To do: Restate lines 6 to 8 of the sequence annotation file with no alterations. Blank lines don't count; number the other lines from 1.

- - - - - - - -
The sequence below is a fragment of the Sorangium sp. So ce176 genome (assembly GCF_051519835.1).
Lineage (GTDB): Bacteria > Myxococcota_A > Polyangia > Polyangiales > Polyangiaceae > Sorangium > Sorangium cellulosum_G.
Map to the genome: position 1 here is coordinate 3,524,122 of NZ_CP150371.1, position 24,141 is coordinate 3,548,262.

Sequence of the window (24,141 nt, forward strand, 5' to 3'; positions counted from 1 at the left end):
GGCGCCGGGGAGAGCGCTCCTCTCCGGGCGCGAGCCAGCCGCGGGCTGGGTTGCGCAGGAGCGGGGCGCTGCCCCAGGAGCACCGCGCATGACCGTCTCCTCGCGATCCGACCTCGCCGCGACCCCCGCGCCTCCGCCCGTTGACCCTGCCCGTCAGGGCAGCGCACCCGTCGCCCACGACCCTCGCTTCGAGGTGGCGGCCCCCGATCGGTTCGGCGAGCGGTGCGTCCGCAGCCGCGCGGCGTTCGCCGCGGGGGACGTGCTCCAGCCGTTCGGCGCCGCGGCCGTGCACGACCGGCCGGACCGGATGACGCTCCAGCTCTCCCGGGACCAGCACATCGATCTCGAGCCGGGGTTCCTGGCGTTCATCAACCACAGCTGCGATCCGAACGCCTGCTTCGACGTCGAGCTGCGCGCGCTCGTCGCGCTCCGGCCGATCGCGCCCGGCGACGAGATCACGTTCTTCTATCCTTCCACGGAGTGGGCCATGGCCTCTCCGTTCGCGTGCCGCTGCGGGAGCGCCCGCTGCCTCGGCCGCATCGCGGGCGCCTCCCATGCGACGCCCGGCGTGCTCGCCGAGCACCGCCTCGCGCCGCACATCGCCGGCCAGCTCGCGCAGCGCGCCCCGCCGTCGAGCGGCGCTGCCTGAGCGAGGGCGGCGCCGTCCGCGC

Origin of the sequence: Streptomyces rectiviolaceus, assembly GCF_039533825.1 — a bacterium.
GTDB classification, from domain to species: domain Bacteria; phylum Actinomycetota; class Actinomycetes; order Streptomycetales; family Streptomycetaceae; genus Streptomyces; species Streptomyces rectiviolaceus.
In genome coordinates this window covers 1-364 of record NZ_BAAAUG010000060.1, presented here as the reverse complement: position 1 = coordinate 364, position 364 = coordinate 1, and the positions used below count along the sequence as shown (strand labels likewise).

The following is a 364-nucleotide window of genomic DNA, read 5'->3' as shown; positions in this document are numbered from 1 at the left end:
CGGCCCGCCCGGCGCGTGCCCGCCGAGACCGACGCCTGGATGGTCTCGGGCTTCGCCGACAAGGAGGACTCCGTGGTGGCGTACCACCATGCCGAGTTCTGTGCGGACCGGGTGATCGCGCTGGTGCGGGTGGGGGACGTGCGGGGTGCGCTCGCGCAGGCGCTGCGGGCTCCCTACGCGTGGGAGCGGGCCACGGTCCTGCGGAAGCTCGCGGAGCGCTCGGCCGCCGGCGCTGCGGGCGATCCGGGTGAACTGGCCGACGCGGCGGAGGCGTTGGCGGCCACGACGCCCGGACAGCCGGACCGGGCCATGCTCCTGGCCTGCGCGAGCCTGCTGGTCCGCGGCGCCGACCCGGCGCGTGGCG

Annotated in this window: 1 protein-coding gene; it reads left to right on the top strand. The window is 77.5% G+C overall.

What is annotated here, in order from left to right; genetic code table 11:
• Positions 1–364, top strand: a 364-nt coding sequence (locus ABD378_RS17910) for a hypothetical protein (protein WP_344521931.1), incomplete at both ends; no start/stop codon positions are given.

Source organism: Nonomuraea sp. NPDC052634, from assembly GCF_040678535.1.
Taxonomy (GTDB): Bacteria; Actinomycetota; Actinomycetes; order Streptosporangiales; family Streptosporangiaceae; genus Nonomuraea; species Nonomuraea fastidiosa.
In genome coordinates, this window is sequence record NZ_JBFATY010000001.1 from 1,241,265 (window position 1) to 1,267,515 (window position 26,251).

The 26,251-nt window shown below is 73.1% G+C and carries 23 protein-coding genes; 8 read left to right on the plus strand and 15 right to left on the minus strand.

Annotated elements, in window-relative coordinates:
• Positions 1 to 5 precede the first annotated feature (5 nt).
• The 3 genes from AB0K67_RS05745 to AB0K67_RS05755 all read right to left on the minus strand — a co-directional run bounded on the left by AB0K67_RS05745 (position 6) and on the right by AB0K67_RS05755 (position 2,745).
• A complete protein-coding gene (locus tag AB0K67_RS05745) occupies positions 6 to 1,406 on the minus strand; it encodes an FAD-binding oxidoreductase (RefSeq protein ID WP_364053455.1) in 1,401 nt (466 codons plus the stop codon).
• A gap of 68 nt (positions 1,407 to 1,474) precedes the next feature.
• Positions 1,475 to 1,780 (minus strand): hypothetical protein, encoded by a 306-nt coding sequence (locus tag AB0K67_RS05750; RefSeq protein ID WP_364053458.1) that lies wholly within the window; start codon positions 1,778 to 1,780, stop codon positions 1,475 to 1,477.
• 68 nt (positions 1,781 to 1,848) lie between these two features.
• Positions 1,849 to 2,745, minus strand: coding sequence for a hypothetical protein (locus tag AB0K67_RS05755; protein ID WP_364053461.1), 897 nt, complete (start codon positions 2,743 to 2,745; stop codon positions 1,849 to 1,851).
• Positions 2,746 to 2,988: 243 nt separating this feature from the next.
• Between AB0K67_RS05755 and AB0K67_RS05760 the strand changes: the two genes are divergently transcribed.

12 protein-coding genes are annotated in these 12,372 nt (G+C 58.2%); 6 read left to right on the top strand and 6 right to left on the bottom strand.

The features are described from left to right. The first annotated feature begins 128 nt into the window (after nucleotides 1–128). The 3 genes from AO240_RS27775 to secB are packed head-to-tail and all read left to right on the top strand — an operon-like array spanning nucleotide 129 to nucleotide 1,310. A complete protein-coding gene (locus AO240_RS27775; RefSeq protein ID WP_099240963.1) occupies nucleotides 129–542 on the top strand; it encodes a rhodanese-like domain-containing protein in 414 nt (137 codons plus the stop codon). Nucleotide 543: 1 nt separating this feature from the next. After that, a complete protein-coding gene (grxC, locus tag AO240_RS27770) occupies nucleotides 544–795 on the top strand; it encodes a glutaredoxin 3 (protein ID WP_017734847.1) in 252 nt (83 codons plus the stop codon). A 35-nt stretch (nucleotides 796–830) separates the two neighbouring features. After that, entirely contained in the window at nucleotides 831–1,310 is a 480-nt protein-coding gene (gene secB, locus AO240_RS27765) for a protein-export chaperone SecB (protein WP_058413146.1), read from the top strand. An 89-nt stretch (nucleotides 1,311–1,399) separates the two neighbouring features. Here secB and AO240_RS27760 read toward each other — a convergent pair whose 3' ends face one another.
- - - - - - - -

Origin of the sequence: Streptomyces rectiviolaceus, assembly GCF_039533825.1 — a bacterium.
GTDB classification, from domain to species: domain Bacteria; phylum Actinomycetota; class Actinomycetes; order Streptomycetales; family Streptomycetaceae; genus Streptomyces; species Streptomyces rectiviolaceus.
In genome coordinates this window covers 1-364 of record NZ_BAAAUG010000060.1, presented here as the reverse complement: position 1 = coordinate 364, position 364 = coordinate 1, and the positions used below count along the sequence as shown (strand labels likewise).